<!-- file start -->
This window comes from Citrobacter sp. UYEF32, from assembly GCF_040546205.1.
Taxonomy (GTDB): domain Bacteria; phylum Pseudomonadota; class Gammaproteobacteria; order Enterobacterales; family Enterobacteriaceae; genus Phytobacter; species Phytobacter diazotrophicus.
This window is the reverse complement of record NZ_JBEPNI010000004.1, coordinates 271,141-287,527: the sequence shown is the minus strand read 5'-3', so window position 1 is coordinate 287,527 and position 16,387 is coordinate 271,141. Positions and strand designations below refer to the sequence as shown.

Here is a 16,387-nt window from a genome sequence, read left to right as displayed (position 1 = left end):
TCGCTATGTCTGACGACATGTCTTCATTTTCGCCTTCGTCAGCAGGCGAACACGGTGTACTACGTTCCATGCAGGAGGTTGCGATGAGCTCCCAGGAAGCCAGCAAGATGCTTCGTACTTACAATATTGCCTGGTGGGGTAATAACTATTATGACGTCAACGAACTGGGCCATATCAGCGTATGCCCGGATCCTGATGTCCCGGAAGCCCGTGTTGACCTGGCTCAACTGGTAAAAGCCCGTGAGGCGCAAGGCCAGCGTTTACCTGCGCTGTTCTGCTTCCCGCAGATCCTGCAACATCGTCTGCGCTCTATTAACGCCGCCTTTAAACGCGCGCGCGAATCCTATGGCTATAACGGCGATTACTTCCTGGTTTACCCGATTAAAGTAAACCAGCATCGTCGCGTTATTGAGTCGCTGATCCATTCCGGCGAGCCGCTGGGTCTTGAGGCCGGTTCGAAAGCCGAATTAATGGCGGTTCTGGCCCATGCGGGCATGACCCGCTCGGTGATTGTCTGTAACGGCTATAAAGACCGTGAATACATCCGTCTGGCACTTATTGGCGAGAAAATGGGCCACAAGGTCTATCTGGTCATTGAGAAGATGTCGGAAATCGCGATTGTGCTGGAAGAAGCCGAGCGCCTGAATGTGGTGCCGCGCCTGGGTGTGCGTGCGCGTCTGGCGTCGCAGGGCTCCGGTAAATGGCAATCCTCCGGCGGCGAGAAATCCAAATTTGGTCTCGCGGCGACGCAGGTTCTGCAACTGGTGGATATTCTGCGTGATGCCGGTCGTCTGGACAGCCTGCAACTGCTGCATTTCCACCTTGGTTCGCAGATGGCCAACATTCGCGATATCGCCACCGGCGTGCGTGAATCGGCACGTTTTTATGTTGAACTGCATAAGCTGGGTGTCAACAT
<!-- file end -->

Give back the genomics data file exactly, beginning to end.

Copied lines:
This window comes from Citrobacter sp. UYEF32, from assembly GCF_040546205.1.
Taxonomy (GTDB): domain Bacteria; phylum Pseudomonadota; class Gammaproteobacteria; order Enterobacterales; family Enterobacteriaceae; genus Phytobacter; species Phytobacter diazotrophicus.
This window is the reverse complement of record NZ_JBEPNI010000004.1, coordinates 271,141-287,527: the sequence shown is the minus strand read 5'-3', so window position 1 is coordinate 287,527 and position 16,387 is coordinate 271,141. Positions and strand designations below refer to the sequence as shown.

Here is a 16,387-nt window from a genome sequence, read left to right as displayed (position 1 = left end):
TCGCTATGTCTGACGACATGTCTTCATTTTCGCCTTCGTCAGCAGGCGAACACGGTGTACTACGTTCCATGCAGGAGGTTGCGATGAGCTCCCAGGAAGCCAGCAAGATGCTTCGTACTTACAATATTGCCTGGTGGGGTAATAACTATTATGACGTCAACGAACTGGGCCATATCAGCGTATGCCCGGATCCTGATGTCCCGGAAGCCCGTGTTGACCTGGCTCAACTGGTAAAAGCCCGTGAGGCGCAAGGCCAGCGTTTACCTGCGCTGTTCTGCTTCCCGCAGATCCTGCAACATCGTCTGCGCTCTATTAACGCCGCCTTTAAACGCGCGCGCGAATCCTATGGCTATAACGGCGATTACTTCCTGGTTTACCCGATTAAAGTAAACCAGCATCGTCGCGTTATTGAGTCGCTGATCCATTCCGGCGAGCCGCTGGGTCTTGAGGCCGGTTCGAAAGCCGAATTAATGGCGGTTCTGGCCCATGCGGGCATGACCCGCTCGGTGATTGTCTGTAACGGCTATAAAGACCGTGAATACATCCGTCTGGCACTTATTGGCGAGAAAATGGGCCACAAGGTCTATCTGGTCATTGAGAAGATGTCGGAAATCGCGATTGTGCTGGAAGAAGCCGAGCGCCTGAATGTGGTGCCGCGCCTGGGTGTGCGTGCGCGTCTGGCGTCGCAGGGCTCCGGTAAATGGCAATCCTCCGGCGGCGAGAAATCCAAATTTGGTCTCGCGGCGACGCAGGTTCTGCAACTGGTGGATATTCTGCGTGATGCCGGTCGTCTGGACAGCCTGCAACTGCTGCATTTCCACCTTGGTTCGCAGATGGCCAACATTCGCGATATCGCCACCGGCGTGCGTGAATCGGCACGTTTTTATGTTGAACTGCATAAGCTGGGTGTCAACAT